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St. Bademus (d. 376 A.D.) was a wealthy and noble citizen of Bethlapeta in Persia. Desiring to give himself completely to God, he gave away his wealth and founded a monastery where he led a life of prayer and austerity. His sanctity was known to all, and he trained his monks to progress in devotion, virtue, and love of God. One day he and seven of his monks were abducted during the Christian persecution by King Sapor of Persia. He was chained in a dungeon for four months and whipped daily for his faith. He suffered his tortures for Christ and triumphed over them with patience and joy. One day a Christian prince named Nersan was also put into the dungeon, and, seeing the torments he would endure, apostatized from the faith in order to be released. To prove his conversion, the king ordered Nersan to slay St. Bademus on the spot. Bademus, after declaring his willingness to die for Christ, also warned Nersan of the account he would have to give to God for his actions. Nersan, timid and fearful, then killed Bademus with several awkward and misplaced blows. The pagans who were present admired the abbot's holy and resigned death, while abhorring the king's cruelty. St. Bademus' feast day is April 10th.


Saint Magdalen of Canossa

(March 1, 1774 – April 10, 1835)

Wealth and privilege did nothing to prevent today's saint from following her calling to serve Christ in the poor. Nor did the protests of her relatives, concerned that such work was beneath her.

Born in northern Italy in 1774, Magdalen knew her mind—and spoke it. At age 15 she announced she wished to become a nun. After trying out her vocation with the cloistered Carmelites, she realized her desire was to serve the needy without restriction. For years she worked among the poor and sick in hospitals and in their homes, and also among delinquent and abandoned girls.

In her mid-20s, Magdalen began offering lodging to poor girls in her own home. In time she opened a school, which offered practical training and religious instruction. As other women joined her in the work, the new Congregation of the Canossian Daughters of Charity—or Canossian Sisters—emerged. Over time, houses were opened throughout Italy.

Members of the new religious congregation focused on the educational and spiritual needs of women. Magdalen also founded a smaller congregation for priests and brothers. Both groups continue to this day.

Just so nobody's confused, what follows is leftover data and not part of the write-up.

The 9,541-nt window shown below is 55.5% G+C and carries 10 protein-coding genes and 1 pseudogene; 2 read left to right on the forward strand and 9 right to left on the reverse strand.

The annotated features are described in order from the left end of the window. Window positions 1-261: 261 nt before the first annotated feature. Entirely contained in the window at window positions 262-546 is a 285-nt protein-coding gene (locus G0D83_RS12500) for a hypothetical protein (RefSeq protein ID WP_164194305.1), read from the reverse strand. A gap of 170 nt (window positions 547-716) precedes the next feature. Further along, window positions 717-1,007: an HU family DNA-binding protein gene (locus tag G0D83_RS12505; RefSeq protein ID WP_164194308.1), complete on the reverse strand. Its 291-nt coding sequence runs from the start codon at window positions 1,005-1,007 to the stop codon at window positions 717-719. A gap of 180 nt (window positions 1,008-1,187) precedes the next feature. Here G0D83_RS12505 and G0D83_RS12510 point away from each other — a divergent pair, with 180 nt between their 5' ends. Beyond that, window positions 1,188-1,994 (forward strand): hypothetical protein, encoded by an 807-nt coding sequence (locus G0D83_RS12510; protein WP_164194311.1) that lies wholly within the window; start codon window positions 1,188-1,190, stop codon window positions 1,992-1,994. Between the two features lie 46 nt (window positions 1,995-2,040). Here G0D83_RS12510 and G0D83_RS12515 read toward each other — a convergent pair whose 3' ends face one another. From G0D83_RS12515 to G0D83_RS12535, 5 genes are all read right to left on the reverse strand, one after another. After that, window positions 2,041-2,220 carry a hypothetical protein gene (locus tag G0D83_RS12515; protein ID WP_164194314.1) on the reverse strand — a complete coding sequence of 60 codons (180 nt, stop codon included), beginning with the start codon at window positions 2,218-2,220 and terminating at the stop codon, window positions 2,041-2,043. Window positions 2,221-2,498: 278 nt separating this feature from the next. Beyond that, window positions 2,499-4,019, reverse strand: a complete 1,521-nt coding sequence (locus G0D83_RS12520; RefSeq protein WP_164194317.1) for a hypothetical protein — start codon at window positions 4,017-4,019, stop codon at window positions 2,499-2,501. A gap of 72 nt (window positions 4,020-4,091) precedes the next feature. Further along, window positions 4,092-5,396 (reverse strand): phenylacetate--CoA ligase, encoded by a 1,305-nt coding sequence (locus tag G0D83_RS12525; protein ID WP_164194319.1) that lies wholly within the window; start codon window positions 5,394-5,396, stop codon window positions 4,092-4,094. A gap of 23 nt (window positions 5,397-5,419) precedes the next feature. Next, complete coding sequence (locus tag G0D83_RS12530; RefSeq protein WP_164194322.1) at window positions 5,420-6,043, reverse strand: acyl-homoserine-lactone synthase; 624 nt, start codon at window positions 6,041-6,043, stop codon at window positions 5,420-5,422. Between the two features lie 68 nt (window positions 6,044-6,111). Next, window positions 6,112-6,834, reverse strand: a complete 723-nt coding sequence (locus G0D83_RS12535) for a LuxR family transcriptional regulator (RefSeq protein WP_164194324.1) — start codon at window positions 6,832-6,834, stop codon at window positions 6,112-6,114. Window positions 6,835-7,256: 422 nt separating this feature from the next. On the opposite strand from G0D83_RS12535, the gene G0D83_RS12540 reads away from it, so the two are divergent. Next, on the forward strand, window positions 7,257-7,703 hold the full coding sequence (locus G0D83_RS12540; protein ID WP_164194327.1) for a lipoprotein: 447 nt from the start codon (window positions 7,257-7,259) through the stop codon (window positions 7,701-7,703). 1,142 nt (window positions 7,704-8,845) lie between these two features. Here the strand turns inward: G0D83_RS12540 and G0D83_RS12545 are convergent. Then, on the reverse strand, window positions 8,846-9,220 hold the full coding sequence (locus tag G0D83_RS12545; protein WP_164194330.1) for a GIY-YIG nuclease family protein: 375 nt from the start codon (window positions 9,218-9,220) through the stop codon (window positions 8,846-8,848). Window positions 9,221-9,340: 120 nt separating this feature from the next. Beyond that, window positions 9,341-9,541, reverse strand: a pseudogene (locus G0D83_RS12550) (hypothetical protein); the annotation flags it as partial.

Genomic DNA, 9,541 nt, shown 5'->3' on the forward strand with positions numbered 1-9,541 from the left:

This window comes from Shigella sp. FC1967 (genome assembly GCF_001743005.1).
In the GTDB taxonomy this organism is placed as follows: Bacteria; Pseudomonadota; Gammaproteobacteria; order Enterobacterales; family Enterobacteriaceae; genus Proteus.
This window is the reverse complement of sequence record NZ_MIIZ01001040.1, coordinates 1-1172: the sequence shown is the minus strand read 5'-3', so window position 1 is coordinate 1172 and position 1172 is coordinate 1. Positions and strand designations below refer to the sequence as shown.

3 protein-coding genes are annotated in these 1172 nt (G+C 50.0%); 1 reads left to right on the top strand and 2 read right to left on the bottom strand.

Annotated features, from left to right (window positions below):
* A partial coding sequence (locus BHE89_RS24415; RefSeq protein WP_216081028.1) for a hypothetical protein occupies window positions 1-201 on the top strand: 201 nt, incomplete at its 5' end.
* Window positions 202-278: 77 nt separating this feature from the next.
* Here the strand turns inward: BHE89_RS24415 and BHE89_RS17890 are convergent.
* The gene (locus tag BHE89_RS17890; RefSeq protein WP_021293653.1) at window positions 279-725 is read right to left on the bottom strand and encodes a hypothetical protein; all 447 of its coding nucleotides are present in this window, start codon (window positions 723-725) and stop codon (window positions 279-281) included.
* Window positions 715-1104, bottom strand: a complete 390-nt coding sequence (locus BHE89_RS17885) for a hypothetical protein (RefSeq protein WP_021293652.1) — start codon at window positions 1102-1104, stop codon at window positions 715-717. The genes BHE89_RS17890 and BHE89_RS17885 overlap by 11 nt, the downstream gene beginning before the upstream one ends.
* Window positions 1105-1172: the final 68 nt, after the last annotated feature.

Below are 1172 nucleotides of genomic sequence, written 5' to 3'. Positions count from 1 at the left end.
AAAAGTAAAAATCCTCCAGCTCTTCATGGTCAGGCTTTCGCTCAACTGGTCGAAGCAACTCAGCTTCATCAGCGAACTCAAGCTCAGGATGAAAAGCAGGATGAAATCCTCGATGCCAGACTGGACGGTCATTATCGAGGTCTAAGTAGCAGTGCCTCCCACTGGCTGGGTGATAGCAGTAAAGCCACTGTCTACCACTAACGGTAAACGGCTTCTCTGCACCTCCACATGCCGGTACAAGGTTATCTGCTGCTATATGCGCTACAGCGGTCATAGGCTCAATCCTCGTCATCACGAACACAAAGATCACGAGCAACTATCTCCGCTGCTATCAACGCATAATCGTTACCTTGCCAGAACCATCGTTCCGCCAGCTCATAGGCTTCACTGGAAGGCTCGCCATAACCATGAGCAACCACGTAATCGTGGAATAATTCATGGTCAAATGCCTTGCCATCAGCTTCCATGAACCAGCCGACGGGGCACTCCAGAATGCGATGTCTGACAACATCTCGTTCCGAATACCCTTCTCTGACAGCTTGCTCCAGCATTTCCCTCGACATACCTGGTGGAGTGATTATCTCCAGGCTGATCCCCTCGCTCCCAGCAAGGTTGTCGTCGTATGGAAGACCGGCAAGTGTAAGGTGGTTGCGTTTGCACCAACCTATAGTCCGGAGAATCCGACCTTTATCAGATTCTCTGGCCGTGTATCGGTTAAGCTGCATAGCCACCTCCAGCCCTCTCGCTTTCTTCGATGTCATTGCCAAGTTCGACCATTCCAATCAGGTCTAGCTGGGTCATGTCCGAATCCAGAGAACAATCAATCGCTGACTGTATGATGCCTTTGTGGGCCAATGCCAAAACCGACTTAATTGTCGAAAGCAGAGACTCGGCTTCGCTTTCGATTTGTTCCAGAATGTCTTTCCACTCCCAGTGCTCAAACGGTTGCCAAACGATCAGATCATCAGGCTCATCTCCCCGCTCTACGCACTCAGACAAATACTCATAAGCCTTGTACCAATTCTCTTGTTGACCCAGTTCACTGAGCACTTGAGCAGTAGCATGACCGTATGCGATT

Magdalen died in 1835. Pope John Paul II canonized her in 1988.

Let us pray to Saint Magdalen for the many young women who are caught up in the sex trafficking epidemic of our day.


Good Friday of the Lord's Passion
Lectionary: 40
Reading 1

Is 52:13—53:12

See, my servant shall prosper,
he shall be raised high and greatly exalted.
Even as many were amazed at him--
so marred was his look beyond human semblance
and his appearance beyond that of the sons of man--
so shall he startle many nations,
because of him kings shall stand speechless;
for those who have not been told shall see,
those who have not heard shall ponder it.

Who would believe what we have heard?
To whom has the arm of the LORD been revealed?
He grew up like a sapling before him,
like a shoot from the parched earth;
there was in him no stately bearing to make us look at him,
nor appearance that would attract us to him.
He was spurned and avoided by people,
a man of suffering, accustomed to infirmity,
one of those from whom people hide their faces,
spurned, and we held him in no esteem.

Yet it was our infirmities that he bore,
our sufferings that he endured,
while we thought of him as stricken,
as one smitten by God and afflicted.
But he was pierced for our offenses,
crushed for our sins;
upon him was the chastisement that makes us whole,
by his stripes we were healed.
We had all gone astray like sheep,
each following his own way;
but the LORD laid upon him
the guilt of us all.

Though he was harshly treated, he submitted
and opened not his mouth;
like a lamb led to the slaughter
or a sheep before the shearers,
he was silent and opened not his mouth.
Oppressed and condemned, he was taken away,
and who would have thought any more of his destiny?
When he was cut off from the land of the living,
and smitten for the sin of his people,
a grave was assigned him among the wicked
and a burial place with evildoers,
though he had done no wrong
nor spoken any falsehood.
But the LORD was pleased
to crush him in infirmity.

If he gives his life as an offering for sin,
he shall see his descendants in a long life,
and the will of the LORD shall be accomplished through him.

Because of his affliction
he shall see the light in fullness of days;
through his suffering, my servant shall justify many,
and their guilt he shall bear.
Therefore I will give him his portion among the great,
and he shall divide the spoils with the mighty,
because he surrendered himself to death
and was counted among the wicked;
and he shall take away the sins of many,
and win pardon for their offenses.

Responsorial Psalm